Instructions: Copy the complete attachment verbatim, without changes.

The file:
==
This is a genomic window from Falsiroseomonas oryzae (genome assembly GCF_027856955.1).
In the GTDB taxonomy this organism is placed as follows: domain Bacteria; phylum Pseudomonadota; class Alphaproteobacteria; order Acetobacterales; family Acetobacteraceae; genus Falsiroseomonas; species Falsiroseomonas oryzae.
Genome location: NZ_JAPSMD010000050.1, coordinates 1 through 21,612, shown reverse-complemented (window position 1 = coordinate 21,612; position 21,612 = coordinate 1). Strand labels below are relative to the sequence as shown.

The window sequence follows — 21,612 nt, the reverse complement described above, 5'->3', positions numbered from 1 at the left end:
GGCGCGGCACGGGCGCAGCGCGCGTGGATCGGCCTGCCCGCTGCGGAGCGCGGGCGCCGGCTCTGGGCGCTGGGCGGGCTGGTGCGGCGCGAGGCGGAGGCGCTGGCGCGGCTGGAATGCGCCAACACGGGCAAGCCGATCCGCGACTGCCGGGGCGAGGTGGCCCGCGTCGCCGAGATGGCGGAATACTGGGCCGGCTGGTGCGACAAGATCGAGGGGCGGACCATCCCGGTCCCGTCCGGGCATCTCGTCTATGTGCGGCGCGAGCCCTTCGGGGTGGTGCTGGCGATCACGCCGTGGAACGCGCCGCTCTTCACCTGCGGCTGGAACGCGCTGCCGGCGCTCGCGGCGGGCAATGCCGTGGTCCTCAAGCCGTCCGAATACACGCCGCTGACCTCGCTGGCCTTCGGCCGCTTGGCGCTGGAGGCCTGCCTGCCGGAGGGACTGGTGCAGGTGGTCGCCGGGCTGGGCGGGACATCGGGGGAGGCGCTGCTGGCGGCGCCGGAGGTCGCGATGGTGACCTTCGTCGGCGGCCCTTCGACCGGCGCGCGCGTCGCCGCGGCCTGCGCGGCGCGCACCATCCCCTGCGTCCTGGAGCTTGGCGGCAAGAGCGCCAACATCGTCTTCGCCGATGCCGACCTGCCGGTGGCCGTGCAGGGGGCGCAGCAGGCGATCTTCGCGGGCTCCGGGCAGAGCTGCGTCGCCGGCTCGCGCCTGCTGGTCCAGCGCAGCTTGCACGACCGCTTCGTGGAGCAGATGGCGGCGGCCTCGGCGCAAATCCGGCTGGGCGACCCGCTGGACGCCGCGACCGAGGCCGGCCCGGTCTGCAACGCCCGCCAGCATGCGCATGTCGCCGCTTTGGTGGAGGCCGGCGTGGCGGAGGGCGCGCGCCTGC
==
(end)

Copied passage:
This is a genomic window from Falsiroseomonas oryzae (genome assembly GCF_027856955.1).
In the GTDB taxonomy this organism is placed as follows: domain Bacteria; phylum Pseudomonadota; class Alphaproteobacteria; order Acetobacterales; family Acetobacteraceae; genus Falsiroseomonas; species Falsiroseomonas oryzae.
Genome location: NZ_JAPSMD010000050.1, coordinates 1 through 21,612, shown reverse-complemented (window position 1 = coordinate 21,612; position 21,612 = coordinate 1). Strand labels below are relative to the sequence as shown.

The window sequence follows — 21,612 nt, the reverse complement described above, 5'->3', positions numbered from 1 at the left end:
GGCGCGGCACGGGCGCAGCGCGCGTGGATCGGCCTGCCCGCTGCGGAGCGCGGGCGCCGGCTCTGGGCGCTGGGCGGGCTGGTGCGGCGCGAGGCGGAGGCGCTGGCGCGGCTGGAATGCGCCAACACGGGCAAGCCGATCCGCGACTGCCGGGGCGAGGTGGCCCGCGTCGCCGAGATGGCGGAATACTGGGCCGGCTGGTGCGACAAGATCGAGGGGCGGACCATCCCGGTCCCGTCCGGGCATCTCGTCTATGTGCGGCGCGAGCCCTTCGGGGTGGTGCTGGCGATCACGCCGTGGAACGCGCCGCTCTTCACCTGCGGCTGGAACGCGCTGCCGGCGCTCGCGGCGGGCAATGCCGTGGTCCTCAAGCCGTCCGAATACACGCCGCTGACCTCGCTGGCCTTCGGCCGCTTGGCGCTGGAGGCCTGCCTGCCGGAGGGACTGGTGCAGGTGGTCGCCGGGCTGGGCGGGACATCGGGGGAGGCGCTGCTGGCGGCGCCGGAGGTCGCGATGGTGACCTTCGTCGGCGGCCCTTCGACCGGCGCGCGCGTCGCCGCGGCCTGCGCGGCGCGCACCATCCCCTGCGTCCTGGAGCTTGGCGGCAAGAGCGCCAACATCGTCTTCGCCGATGCCGACCTGCCGGTGGCCGTGCAGGGGGCGCAGCAGGCGATCTTCGCGGGCTCCGGGCAGAGCTGCGTCGCCGGCTCGCGCCTGCTGGTCCAGCGCAGCTTGCACGACCGCTTCGTGGAGCAGATGGCGGCGGCCTCGGCGCAAATCCGGCTGGGCGACCCGCTGGACGCCGCGACCGAGGCCGGCCCGGTCTGCAACGCCCGCCAGCATGCGCATGTCGCCGCTTTGGTGGAGGCCGGCGTGGCGGAGGGCGCGCGCCTGC